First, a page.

• Develop a holistic framework for understanding the influences, mechanisms, and impacts of misinformation, applying a systems approach that considers the relationships between and impacts on individuals, groups, and societal dynamics. Case studies may be used to examine how these mechanisms and impacts differ across communities by characteristics such as race and ethnicity, social class, political affiliation, religious affiliation, or geographical region.
    • Examine existing interventions that address misinformation about science.
    • Identify the ethical considerations that should guide future interventions (including unintended consequences of those interventions) and research on misinformation about science.
    • Recommend priorities for actions to reduce harms from misinformation about science.
    • Identify priorities for future research.

    The study will be carried out by a committee of approximately fourteen volunteer experts in the fields of

    • Science communication
    • Psychology
    • Political science
    • Health communication
    • History of science
    • Ethics
    • Network science

    Click here to learn more about the study and opportunities to participate.

    NAS Prize in Food and Agriculture Sciences
    Your assistance is requested to help identify outstanding candidates for the 2023 NAS Prize in Food and Agriculture Sciences.

    The NAS Prize in Food and Agriculture Sciences recognizes research by a mid-career scientist (defined as up to twenty years since completion of PhD) at a US institution who has made an extraordinary contribution to agriculture or to the understanding of the biology of a species fundamentally important to agriculture or food production. For the purpose of the prize, areas of science with applications to agriculture include plant and animal sciences, microbiology, nutrition and food science, soil science, entomology, veterinary medicine, and agricultural economics. The recipient will be awarded a medal and a $100,000 prize. Additional information, including past recipients, eligibility requirements, and more can be found at http://bit.ly/NASFoodAg.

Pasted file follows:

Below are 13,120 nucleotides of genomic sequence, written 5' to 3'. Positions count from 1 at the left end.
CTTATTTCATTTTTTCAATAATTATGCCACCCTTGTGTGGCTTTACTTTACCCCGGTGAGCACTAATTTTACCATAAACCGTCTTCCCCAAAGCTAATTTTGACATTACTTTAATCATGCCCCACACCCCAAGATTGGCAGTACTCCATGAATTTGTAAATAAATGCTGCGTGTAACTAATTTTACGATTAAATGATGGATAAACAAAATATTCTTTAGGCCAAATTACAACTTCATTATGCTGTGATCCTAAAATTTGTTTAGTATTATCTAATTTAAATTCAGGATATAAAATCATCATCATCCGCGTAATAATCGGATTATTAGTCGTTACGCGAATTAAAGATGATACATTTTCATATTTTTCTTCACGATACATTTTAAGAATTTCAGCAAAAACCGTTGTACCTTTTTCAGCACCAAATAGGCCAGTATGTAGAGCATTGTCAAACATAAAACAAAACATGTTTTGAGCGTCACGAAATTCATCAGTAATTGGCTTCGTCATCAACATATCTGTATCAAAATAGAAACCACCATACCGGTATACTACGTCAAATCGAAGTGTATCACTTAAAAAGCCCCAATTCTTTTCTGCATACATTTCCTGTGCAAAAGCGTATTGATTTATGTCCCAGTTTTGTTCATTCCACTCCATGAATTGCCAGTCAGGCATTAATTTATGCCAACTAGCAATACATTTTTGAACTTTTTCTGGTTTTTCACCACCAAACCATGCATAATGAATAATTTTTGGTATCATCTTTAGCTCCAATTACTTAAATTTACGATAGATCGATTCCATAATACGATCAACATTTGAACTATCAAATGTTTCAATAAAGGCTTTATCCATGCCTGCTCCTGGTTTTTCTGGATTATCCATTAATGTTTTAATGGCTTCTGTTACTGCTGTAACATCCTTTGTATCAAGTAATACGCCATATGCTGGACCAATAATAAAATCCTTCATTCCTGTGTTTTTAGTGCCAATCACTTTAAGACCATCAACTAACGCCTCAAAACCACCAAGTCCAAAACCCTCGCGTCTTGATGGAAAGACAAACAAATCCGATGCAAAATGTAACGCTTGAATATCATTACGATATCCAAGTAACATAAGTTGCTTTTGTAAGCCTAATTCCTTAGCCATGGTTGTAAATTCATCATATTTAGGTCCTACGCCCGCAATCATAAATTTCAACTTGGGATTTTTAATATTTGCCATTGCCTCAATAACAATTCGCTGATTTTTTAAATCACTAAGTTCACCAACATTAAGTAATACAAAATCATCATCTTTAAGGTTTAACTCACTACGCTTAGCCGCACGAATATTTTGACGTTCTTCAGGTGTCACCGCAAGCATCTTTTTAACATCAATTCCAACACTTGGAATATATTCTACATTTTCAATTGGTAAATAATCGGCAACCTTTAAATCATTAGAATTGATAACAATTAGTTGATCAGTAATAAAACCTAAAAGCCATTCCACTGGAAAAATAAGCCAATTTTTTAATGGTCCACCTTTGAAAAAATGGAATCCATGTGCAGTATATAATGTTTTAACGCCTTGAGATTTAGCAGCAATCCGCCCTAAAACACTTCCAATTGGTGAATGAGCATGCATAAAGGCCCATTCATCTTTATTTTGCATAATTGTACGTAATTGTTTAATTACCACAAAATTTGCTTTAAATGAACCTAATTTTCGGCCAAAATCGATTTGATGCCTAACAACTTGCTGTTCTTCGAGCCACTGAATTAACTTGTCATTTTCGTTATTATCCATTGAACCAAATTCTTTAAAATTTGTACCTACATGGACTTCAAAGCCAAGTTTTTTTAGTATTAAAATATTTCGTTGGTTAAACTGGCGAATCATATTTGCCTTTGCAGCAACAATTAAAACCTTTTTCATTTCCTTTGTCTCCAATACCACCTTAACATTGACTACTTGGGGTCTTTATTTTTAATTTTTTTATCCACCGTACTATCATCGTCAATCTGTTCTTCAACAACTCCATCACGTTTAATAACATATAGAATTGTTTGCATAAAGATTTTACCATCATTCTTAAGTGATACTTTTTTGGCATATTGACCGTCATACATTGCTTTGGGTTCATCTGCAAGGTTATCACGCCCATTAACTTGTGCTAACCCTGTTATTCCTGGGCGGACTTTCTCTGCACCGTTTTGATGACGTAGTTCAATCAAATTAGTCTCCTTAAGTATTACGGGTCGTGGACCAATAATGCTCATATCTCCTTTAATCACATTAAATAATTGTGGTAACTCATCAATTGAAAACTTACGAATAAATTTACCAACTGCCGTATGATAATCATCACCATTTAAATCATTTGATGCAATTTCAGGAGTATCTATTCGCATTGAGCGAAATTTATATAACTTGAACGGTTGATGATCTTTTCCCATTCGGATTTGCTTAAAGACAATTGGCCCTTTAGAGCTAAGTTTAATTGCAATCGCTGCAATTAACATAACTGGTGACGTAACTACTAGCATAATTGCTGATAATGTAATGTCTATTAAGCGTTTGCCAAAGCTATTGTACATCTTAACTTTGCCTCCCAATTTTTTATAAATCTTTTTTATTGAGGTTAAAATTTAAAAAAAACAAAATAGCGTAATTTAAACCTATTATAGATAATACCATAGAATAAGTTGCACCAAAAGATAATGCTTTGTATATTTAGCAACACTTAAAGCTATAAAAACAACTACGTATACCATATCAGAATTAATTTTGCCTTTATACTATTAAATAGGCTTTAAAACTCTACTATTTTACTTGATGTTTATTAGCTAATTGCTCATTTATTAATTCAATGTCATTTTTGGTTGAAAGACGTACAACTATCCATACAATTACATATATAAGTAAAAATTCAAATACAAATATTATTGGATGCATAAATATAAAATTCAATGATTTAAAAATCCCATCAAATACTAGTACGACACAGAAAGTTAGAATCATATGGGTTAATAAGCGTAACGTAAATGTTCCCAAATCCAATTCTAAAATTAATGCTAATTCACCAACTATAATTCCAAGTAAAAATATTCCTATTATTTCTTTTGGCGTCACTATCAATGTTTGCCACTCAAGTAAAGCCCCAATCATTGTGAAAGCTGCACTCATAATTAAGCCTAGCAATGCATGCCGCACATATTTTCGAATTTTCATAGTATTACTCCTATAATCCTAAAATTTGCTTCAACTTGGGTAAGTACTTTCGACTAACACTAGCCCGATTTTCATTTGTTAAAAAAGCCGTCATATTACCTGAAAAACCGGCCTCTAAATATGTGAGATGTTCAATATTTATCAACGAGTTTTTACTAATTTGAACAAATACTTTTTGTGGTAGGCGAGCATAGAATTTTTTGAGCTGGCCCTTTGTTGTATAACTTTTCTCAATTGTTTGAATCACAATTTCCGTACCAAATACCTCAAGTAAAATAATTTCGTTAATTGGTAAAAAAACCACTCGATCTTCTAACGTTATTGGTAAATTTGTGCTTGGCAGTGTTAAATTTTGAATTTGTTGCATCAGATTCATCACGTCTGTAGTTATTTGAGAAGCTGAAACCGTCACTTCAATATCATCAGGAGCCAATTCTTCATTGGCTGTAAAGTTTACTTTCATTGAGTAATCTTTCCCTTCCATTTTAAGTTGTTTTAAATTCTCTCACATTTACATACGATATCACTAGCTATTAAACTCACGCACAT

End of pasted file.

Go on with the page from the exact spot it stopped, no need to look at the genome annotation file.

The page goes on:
All nominations must be submitted online. Unless otherwise stated, the following materials must be submitted:

    1. A letter from the nominator describing the candidate’s work and why he or she should be selected for the award. No more than three (3) pages.
    2. Curriculum vitae. No more than two (2) pages (similar to CVs included with NSF proposals).
    3. Bibliography listing no more than twelve (12) of the nominee’s most significant publications.
    4. Suggested citation. A 50-word summary stating why the nominee should be considered for this award. (Citation examples.)
    5. Two letters of support. Support letters must be written by individuals from institutions outside both the nominator’s and the nominee’s institution. Up to three letters of support are accepted.

    Nominations accepted through Monday, October 3, 2022. Please help spread the word that the nomination process is underway.

    Sincerely,

    The NAS Prize in Food and Agriculture Sciences Selection Committee

    FASS Science Policy Committee
    The FASS Science Policy Committee meets via Zoom. The group continues to make progress on updating the FASS Science Policy Statements and plan activities to advance animal agriculture research. Please contact me if you have questions, ideas, or suggestions on any of these or other policy issues. We will provide additional information as it becomes available. We need to work together to maintain a strong and effective national research effort.

    If you are interested in serving on the Science Policy Committee or communicating occasionally with members of Congress on issues related to animal agriculture, we are looking for FASS science policy advocates. Please contact me for details on that or with any questions on items in the report.

    Ken Olson, PhD, PAS
    FASS Science Policy Coordinator
    keolson@prodigy.net